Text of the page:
The World Health Organization (W.H.O.) on Monday May 25, announced that it has suspended the use of hydroxychloroquine in solidarity trial for the treatment of COVID-19.
The drug trial was suspended on grounds of safety concern following a report published by Lancet, which revealed that more people are dying from the use of hydroxychloroquine to combat COVID-19.
W.H.O. Director-General Tedros Adhanom Ghebreyesus announced during an online briefing added that other aspects of the W.H.O. solidarity trial would continue.
“As you know, more than two months ago we initiated the Solidarity Trial, to evaluate the safety and efficacy of four drugs and drug combinations against COVID-19.”
“On Friday, the Lancet published an observational study on hydroxycholoroquine and chloraquine and its effects on COVID-19 patients that have been hospitalised.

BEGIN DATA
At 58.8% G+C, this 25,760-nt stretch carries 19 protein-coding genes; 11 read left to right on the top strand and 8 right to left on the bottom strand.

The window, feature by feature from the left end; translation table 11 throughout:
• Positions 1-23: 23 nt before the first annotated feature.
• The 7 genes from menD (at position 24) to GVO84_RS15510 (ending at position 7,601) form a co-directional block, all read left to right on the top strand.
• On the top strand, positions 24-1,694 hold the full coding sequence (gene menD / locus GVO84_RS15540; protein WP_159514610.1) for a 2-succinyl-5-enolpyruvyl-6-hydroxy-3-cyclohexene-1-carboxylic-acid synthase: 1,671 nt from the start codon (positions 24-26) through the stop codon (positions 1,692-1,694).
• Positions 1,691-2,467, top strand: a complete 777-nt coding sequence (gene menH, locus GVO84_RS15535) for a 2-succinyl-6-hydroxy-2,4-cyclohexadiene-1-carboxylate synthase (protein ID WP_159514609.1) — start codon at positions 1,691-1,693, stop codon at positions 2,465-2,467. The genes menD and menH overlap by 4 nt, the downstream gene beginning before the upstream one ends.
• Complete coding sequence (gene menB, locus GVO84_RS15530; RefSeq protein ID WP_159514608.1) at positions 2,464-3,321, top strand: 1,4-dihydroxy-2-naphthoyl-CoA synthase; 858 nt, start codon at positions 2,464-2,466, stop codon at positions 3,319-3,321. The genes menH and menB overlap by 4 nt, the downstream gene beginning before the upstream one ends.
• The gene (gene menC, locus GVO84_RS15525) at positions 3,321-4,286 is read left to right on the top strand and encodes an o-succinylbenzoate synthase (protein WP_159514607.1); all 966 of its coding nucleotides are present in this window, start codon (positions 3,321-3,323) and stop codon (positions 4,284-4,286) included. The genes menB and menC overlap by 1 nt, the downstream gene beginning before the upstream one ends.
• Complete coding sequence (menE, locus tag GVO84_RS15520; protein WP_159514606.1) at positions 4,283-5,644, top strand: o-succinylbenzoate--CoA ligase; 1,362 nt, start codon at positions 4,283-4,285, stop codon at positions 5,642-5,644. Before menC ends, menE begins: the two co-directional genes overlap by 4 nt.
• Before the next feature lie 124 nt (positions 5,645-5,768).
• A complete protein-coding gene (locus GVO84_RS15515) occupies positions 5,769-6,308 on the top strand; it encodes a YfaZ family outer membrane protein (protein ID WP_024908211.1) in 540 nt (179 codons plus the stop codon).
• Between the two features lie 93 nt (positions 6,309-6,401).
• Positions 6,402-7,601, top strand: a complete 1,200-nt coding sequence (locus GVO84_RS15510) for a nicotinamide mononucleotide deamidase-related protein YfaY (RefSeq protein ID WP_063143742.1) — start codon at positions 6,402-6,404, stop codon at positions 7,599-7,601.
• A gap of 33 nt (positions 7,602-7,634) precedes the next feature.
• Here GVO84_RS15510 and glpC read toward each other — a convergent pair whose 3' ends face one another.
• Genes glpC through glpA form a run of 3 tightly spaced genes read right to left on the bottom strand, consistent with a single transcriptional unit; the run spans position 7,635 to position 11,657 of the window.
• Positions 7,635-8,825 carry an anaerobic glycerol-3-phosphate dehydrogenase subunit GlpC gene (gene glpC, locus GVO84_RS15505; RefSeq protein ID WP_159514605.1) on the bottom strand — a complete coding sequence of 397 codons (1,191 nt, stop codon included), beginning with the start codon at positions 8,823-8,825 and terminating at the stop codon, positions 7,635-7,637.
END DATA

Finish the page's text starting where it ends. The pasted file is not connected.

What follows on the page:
“The authors reported that among patients receiving the drug, when used alone or with a macrolide, they estimated a higher mortality rate.
“The Executive Group of the Solidarity Trial, representing 10 of the participating countries, met on Saturday and has agreed to review a comprehensive analysis and critical appraisal of all evidence available globally.”
“The review will consider data collected so far in the Solidarity Trial and in particular robust randomised available data, to adequately evaluate the potential benefits and harms from this drug.”
“The Executive Group has implemented a temporary pause of the hydroxychloroquine arm within the Solidarity Trial while the safety data is reviewed by the Data Safety Monitoring Board.”
“The other arms of the trial are continuing. This concern relates to the use of hydroxychloroquine and chloraquine in COVID-19.”
“I wish to reiterate that these drugs are accepted as generally safe for use in patients with autoimmune diseases or malaria. WHO will provide further updates as we know more. And we will continue to work night and day for solutions, science and solidarity.”
Over 400 hospitals in 35 countries are actively recruiting patients and nearly 3500 patients have been enrolled for trials in 17 countries.